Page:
How did you all overcome the toughest parts in your life while also keeping your motivation?
As humans, we often go through periods where we feel unmotivated, depressed, anxious, and sad. Those feelings often come through and affect our day-to-day activities. Especially in college or in the workplace. It often affects our performance, and doesn't truly reflect our best efforts. How do you all overcome these feelings and accomplish your goals? I normally read motivational quotes or take some time to reflect on my feelings. Sometimes it helps, other times, I need family or friend support. #college #life-experience #students
Hi Ashlyn - This is a great question.
I've tried to break down the tips that I have for you.
Prioritize - It's important to know what is the most important to you. You will always experience competing priorities in your life (work, school, personal life) and you should be upfront with yourself on what is important to you. Don't waste time being stressed or anxious about things that really aren't a large part of your life or will not help you get to where you want to go.
Look at the big picture - One of the things that keeps me trucking along is looking at the big picture. Although we go through stressful times at work or in our personal lives, I find it helpful to think "In 5 years from now, will I remember this moment". This helpful to keep things in perspective and that small stresses won't stick with you for long.
Do things that make you happy - As I've progressed in my career, I've found that there is always more work to do, however I always make time to see my friends and family and do things that I enjoy. Whether it's playing tennis for an hour a week with a friend, I always make it a point to find time to get away from work and connect with friends and family.
The best way that I've found to be motivated is to try and live a balanced life. I think we will all face times where we are working long hours or studying for exams, but it's important to give yourself a break and regroup.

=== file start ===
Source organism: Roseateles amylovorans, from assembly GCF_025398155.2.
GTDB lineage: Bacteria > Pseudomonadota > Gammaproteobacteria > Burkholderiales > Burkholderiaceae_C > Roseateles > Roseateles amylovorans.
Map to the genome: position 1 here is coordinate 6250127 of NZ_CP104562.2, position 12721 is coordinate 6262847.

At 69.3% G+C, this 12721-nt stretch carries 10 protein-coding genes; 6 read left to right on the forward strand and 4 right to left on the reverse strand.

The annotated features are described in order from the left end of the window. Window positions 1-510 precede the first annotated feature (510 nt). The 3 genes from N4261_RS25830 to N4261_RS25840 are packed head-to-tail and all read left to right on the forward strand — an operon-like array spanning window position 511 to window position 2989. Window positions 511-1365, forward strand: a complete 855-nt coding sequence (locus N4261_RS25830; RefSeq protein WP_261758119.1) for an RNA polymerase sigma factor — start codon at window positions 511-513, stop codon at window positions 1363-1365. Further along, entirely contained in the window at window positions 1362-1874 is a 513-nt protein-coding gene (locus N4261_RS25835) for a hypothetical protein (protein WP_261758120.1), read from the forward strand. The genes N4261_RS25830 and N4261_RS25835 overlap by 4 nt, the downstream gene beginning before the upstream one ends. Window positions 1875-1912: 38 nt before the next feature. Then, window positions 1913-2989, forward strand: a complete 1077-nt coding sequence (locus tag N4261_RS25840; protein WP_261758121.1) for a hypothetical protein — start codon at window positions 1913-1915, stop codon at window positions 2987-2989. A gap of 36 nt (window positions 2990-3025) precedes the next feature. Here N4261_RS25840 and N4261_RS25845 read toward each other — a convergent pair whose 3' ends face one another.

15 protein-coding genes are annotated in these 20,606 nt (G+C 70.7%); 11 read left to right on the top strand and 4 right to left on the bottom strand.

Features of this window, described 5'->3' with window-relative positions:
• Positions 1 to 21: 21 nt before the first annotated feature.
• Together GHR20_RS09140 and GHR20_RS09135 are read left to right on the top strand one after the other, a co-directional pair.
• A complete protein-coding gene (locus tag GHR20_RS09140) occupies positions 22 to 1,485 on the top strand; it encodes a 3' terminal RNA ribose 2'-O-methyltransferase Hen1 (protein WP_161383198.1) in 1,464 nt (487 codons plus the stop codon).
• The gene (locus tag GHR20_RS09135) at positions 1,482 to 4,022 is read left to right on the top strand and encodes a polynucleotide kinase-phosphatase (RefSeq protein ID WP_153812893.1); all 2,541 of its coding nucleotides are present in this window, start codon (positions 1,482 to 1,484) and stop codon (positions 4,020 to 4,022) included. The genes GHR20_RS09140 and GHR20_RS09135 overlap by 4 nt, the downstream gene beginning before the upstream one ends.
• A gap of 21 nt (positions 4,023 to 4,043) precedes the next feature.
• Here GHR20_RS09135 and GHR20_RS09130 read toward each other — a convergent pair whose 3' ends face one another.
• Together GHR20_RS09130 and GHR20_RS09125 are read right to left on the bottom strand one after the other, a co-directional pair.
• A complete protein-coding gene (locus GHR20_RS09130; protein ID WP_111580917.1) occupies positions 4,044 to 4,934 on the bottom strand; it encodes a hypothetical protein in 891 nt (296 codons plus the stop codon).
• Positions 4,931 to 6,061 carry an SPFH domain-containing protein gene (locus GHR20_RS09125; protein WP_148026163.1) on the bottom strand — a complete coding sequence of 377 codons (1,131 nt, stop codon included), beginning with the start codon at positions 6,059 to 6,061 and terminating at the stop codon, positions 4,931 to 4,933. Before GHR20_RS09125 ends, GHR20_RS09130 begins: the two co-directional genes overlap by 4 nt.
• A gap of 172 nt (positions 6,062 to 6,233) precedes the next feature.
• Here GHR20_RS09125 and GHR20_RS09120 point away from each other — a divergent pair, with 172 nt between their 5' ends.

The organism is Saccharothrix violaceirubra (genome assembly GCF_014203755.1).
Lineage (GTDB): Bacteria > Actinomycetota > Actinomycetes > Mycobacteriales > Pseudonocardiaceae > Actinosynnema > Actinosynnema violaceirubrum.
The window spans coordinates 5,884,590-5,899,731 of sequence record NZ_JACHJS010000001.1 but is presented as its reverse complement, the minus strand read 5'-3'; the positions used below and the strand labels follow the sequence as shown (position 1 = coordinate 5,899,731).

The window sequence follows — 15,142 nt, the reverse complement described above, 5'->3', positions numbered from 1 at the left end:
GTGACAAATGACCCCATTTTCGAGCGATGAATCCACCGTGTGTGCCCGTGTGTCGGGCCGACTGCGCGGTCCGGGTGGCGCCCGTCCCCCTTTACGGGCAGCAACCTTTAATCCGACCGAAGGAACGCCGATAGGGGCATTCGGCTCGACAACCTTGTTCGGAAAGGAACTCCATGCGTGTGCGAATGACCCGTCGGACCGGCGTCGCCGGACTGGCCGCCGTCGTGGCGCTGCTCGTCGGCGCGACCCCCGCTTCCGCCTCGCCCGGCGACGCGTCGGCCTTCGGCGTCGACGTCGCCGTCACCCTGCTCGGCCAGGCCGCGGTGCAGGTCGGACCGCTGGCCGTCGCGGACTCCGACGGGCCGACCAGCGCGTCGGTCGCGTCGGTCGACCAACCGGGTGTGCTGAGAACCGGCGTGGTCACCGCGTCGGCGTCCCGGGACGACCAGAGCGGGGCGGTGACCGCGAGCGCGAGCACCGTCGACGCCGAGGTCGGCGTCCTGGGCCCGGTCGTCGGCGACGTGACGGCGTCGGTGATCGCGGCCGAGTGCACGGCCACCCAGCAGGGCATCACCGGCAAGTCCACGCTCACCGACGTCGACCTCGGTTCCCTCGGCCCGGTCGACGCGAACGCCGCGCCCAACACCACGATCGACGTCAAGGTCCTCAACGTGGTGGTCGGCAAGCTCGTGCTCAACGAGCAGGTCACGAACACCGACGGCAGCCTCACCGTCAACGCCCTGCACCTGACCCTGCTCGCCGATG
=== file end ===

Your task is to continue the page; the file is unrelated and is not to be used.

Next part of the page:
Serge V.’s Answer
This is a great question. When I'm going through a tough time in my life, I tend to do things that makes me happy such as running, exercising, reading, go see my nieces and nephews, watch one of my favorite shows on Netflix and etc. I always call my siblings to talk to them especially my sister. Sometime you just need a person just to listen to you. I hope this helps you out and keep us posted on your journey.
I lost both my parents and got really sick when I just moved to the US (I'm from Europe). The thing that kept me going? Writing daily in my journal of all the things I was thankful for. No matter how tough your life is, there is still so much to be grateful for. (house, friends, food, clothes, sun, nature, phone call, smile from a friend) Remember that mindset is the key to happiness. Shift your mindset to all the good things that still happen in your life and more good will come your way. Life is not black or white, it's just how you look at it from your perspective. Maybe challenge your thoughts and ask yourself, is what I think really true. Do other people feel/think the same about it? Am I really sure this is the toughest part in my life. Because calling it that is already not helping the way you feel. Use different words, call it a big challenge in life.
BUT motivation is a whole different subject. When you set a goal it needs two more things: What are the benefits of reaching your goal and what will be your biggest regret not reaching your goal. That motivation comes from within. Don't feel sorry for yourself just because it's though. Ask yourself, what can I learn from this to grow as a person?
Life is never a flat line (that's death). Life has it's ups and downs and only after a tough period you'll appreciate the good times way more.
Christine Balarezo, Ph.D.
Thank you for posting such an important question. This is relevant not just in college, but in life. To help deal with some of these tough parts of life while maintaining my motivation, I have sought a variety of things. First, I am an introvert at heart, and find talking one-on-one to someone (e.g., counselor or therapist) really helpful. I can let out my emotions in a safe, nonjudgmental place, and feel a heavy burden lift off of me. This goes with talking to family and friends that you trust. Sometimes all we need is someone to listen and someone to let us know it's okay even if we aren't okay at the moment. Second, simply walking or being outside with nature helps me a lot. It helps me feel grounded. When things get tough, I prefer not to be around a lot of people (like a busy park), so I'll seek a nice trail, or listen to music while walking around my neighborhood. Think about moving your body in a way that you love, whether it's sports, being outside, or to going to the gym. Third, find a mantra that resonates with you. One of mine is "this too shall pass." Life is constantly changing, and that is the only thing we can be certain of: change. I repeat this to myself a lot. Sometimes what we want to happen in life doesn't happen for whatever reason. Fourth, dig into a higher purpose/being/realm/spirituality. If you are religious, seek out your leader in the community, or support group, or your God if you believe in one, or even the Universe. I am very spiritual, and it calms me a lot to pray, meditate, or just think in silence. I will even talk aloud.